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Questions about Ante-nuptial Agreement

An ante-nuptial or prenuptial agreement (commonly abbreviated as prenup) is essentially a contract entered into prior to marriage or a civil union. The content of an ante-nuptial agreement can vary widely, but commonly includes provisions for division of property and spousal support in the event of divorce or breakup of marriage.

You may be wondering whether an ante-nuptial agreement is a wise choice prior to your impending marriage or you may have unanswered questions regarding your current ante-nuptial agreement and its role and validity in different situations. Listed below are a few questions answered by experts on ante-nuptial agreements.

Does an ante-nuptial agreement in Tennessee need to be notarized to be valid? Would the agreement be valid in Tennessee, in the event of death of either of the spouses after marriage? In case of a divorce after marriage, is an ante-nuptial agreement binding?

An ante-nuptial agreement is a contract. A contract may be valid if it is in writing, agreed upon, and signed by both parties. In most cases, notarizing a contract may prevent fraudulent or lack of capacity claims. However notarizing the ante-nuptial contract is not a mandatory requirement by law.

If a spouse is deceased after marriage, as per the family law in Tennessee, the ante-nuptial agreement would be valid. Similarly in the event of a divorce, an ante-nuptial agreement (signed and notarized by both parties) is binding. In both cases, the contract may be enforced, provided it was entered into prior to marriage and not under duress.

A couple signed an ante-nuptial agreement prior to marriage, but were divorced. If they wish to re-marry, does the previous agreement extend to the second marriage?

In most cases, an ante-nuptial agreement would cease in case of a divorce. The ante-nuptial agreement would have most likely been used to divide the assets at the time of divorce. If the couple wishes to re-marry, a new agreement may be drafted prior to the remarriage. The reason for this is that a new marriage needs a new agreement (even if the divorced spouse is remarrying the same person). The new ante-nuptial agreement may include any changes in property and other interests of the couple.

Can a person holding an ante-nuptial contract be appointed as “curator bonis” or “curator personae” to his or her spouse?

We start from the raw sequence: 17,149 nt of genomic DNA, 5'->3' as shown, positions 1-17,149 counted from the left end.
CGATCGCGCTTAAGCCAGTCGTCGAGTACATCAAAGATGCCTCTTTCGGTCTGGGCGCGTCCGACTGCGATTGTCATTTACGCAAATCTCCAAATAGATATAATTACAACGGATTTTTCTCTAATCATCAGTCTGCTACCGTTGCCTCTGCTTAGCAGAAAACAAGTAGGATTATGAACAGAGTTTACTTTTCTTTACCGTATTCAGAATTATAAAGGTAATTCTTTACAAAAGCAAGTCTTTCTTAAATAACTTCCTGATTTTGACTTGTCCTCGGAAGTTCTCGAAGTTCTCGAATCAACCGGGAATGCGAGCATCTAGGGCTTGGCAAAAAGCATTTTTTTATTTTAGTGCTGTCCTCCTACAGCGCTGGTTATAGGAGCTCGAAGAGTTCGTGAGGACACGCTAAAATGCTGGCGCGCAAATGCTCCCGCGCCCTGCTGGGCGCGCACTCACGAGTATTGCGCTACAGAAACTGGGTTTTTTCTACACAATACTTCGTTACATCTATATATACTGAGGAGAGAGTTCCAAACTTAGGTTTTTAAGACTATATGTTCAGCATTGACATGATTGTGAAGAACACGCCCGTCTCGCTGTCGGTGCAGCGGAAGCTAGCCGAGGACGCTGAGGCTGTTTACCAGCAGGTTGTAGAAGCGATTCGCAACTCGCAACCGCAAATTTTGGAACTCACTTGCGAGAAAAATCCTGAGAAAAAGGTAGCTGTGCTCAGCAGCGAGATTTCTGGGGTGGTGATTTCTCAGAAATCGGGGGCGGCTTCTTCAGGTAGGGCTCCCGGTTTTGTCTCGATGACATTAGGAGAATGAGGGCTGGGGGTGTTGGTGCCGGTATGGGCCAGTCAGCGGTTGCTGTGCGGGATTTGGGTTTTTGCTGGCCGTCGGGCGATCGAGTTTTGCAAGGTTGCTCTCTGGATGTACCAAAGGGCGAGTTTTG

This is a possibility as the couple has separate estates due to the presence of an ante-nuptial contract. In many cases, a marriage without an ante-nuptial contract may be considered as a marriage in community of property, implying one estate. A person may be appointed as “curator bonis” to his or her spouse, however in most cases, the court may consider appointing an experienced individual to act as a “curator bonis” or “curator personae”.

Would an ante-nuptial agreement hold value in the event of an irrevocable trust being set up?

Usually an ante-nuptial agreement would still hold its value and importance. If they didn’t, trusts would possibly be a way to avoid any potential liabilities. It should be noted that the scope of the ante-nuptial agreement may also depend on the specific assets concerned.

Does a community property agreement signed after an ante-nuptial agreement void the same? (per Idaho code 15-6-201)

In most cases the two agreements – the community property agreement and the ante-nuptial agreement – may be referred to simultaneously, given that the community property does not include the property specifically found in the ante-nuptial agreement. Unless the agreements conflict each other or the community property states that it overrides prior agreements, both agreements may be valid.

An ante-nuptial agreement may play a vital role to safeguard your interests in the event of a breakup of a marriage. It may help in parting ways amicably since provisions are in place for both parties. Apart from the information conveyed above, ante-nuptial agreements may have several other aspects and nuances that may be relevant to your particular situation.
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